Nearly half of the UK’s electricity came from renewables and nuclear in 2015, while fossil fuel’s share of energy supplies hit a record low.
The latest Digest of UK Energy Statistics (DUKES) from the Department for Business, Energy and Industrial Strategy (BEIS) reveals a nation in the midst of a low-carbon transition. However, it also shows that fossil fuel extraction increased for the first time in 15 years.
Carbon Brief has produced five interactive charts to show what happened to the UK’s energy mix in 2015.
Fossil fuels supplied 82% of the UK’s primary energy in 2015, by far the lowest share in records going back nearly half a century. Within that, coal use fell to 25 million tonnes of oil equivalent (Mtoe), down 21% in a year and just one quarter of the amount used in 1970.Top: UK primary energy use by source, millions of tonnes of oil equivalent (Mtoe), 1970-2015. Bottom: Shares of UK energy use (%). Source: DUKES table 1.1.1. Chart by Carbon Brief using Highcharts.
The fall in coal use means it reached a new nadir, having already dropped to levels not seen since the industrial revolution. Oil and gas demand increased slightly in 2015, up 1.4% and 2.7% respectively because of falling prices and cooler weather compared to a year earlier.
Note 1/8/16 – The chart above shows primary energy use, which measures the energy input. In the case of thermal energy sources – fossil fuels, biomass and nuclear – only a fraction of the primary energy input is converted to useful energy output, also called final energy. Most of the energy in a lump of coal or barrel of oil is wasted as heat that is lost during combustion.
This means that primary energy statistics overstate the amount of useful energy we get from fossil fuels and nuclear, while understating the amount from renewables. You can see the significance of waste heat in the flow chart, below (see: “conversion losses”).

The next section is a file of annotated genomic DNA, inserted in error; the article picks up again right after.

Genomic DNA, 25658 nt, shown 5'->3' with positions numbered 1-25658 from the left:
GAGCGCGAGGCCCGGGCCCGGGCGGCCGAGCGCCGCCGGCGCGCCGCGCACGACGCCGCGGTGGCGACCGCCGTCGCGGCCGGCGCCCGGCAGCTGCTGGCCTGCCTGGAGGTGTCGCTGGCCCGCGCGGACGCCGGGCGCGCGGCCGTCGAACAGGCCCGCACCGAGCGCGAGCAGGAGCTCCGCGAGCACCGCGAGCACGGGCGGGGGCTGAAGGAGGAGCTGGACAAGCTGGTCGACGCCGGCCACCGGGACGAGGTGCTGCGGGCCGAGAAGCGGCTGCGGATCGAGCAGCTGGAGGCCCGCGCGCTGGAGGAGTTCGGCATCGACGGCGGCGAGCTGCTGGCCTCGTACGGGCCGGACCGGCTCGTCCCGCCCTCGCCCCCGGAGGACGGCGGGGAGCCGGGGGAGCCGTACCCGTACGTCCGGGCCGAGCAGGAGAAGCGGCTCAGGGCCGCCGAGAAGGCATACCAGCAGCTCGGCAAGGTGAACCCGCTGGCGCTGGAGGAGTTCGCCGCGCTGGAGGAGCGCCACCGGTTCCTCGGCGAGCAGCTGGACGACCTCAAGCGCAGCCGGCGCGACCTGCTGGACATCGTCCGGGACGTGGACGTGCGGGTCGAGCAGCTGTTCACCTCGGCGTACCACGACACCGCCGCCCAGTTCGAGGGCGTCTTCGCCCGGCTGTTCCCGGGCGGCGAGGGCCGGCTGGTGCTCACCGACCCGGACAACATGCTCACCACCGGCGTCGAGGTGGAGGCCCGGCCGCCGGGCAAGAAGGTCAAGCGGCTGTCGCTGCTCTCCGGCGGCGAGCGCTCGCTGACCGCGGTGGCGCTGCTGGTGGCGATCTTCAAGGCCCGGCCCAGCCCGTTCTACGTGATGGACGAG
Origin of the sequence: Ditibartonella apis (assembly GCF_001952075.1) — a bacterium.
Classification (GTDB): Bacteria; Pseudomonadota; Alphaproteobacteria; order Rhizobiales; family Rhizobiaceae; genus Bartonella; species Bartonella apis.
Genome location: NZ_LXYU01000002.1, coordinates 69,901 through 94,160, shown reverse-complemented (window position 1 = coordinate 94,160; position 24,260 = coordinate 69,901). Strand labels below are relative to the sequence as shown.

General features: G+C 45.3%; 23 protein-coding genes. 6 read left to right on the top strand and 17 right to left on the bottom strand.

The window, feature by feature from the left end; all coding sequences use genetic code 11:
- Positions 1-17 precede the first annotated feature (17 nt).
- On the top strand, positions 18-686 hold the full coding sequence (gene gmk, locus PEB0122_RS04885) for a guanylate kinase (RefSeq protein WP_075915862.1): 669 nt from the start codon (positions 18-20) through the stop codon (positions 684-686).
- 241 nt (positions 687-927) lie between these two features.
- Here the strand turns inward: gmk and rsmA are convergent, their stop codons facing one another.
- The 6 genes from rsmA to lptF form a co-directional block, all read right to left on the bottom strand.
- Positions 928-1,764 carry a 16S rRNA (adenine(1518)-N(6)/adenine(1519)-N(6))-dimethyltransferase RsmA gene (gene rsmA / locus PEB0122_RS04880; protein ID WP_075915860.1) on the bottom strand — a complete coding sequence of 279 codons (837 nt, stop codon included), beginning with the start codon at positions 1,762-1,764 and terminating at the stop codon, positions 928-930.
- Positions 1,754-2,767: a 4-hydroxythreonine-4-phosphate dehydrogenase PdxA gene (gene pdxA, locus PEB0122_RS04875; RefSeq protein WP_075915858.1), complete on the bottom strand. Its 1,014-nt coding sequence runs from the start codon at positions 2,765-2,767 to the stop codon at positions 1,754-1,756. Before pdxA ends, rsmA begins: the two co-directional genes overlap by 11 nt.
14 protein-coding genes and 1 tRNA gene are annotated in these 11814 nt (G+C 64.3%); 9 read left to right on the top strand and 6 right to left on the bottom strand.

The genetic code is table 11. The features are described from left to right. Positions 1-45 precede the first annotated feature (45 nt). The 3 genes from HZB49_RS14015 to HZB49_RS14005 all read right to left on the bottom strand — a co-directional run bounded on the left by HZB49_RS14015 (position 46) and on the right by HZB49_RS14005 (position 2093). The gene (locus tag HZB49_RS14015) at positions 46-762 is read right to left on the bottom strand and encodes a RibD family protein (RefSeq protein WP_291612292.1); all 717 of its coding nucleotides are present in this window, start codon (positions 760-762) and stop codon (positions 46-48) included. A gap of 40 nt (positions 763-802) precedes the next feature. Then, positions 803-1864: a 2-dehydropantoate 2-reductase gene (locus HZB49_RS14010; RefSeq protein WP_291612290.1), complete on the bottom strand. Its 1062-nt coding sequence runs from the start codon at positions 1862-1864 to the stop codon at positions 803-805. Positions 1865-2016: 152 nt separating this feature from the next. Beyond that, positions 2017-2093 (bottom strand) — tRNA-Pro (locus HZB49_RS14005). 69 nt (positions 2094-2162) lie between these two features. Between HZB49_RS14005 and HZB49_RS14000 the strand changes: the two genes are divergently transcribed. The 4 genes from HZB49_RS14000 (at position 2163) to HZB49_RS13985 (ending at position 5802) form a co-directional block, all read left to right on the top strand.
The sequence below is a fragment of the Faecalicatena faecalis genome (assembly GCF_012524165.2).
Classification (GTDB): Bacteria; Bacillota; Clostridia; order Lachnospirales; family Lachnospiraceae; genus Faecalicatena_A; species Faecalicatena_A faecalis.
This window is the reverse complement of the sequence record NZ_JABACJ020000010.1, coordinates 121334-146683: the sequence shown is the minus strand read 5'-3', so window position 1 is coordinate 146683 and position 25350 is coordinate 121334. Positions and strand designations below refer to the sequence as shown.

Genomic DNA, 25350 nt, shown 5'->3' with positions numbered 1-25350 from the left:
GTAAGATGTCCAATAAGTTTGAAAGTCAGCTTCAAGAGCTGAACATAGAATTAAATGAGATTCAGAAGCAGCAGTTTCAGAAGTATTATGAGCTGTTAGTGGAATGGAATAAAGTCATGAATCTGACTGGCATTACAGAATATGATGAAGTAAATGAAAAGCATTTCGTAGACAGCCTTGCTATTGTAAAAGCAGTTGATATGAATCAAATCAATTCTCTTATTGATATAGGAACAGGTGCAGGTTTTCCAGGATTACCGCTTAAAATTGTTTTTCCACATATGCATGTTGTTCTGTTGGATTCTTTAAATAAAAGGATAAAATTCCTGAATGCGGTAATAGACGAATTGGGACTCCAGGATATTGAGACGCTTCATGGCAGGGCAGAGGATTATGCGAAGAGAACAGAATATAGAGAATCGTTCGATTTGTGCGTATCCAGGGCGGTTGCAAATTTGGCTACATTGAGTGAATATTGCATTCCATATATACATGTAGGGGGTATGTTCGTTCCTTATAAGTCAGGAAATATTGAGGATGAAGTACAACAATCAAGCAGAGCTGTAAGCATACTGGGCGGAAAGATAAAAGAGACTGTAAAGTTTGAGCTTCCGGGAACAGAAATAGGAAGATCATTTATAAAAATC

Overall, UK energy use increased slightly in 2015, though it continued its decade-long decline once variations in weather are taken into account. Transport energy use is now the exception to this trend, having increased for two years running as cheap oil fuels increased traffic.UK energy use by sector (Mtoe), 1970-2015. Source: DUKES table 1.1.5. Chart by Carbon Brief using Highcharts.
Domestic energy use continues to fall, with ups and downs due to the weather. It’s interesting to note that reductions in industrial energy use appear to be tailing off, either because energy efficiency efforts are slowing or because output is increasing.
The speed of the UK’s low-carbon transition has been particularly dramatic in the electricity sector. Nuclear (21%) and renewables (25%) generated nearly half of the UK’s electricity in 2015, with renewables up five percentage points.Top: UK electricity generation by source, terawatt hours (TWh), 1996-2015. Bottom: Shares of UK electricity generation (%). Source: DUKES table 5.5. Chart by Carbon Brief using Highcharts.
Coal-fired power generation continues to plummet, falling by a quarter in one year and by nearly half since 2012, the high point of the past two decades. Coal has fallen even further in the first half of 2016. Notably electricity generated from gas has remained steady, with renewables claiming market share from coal.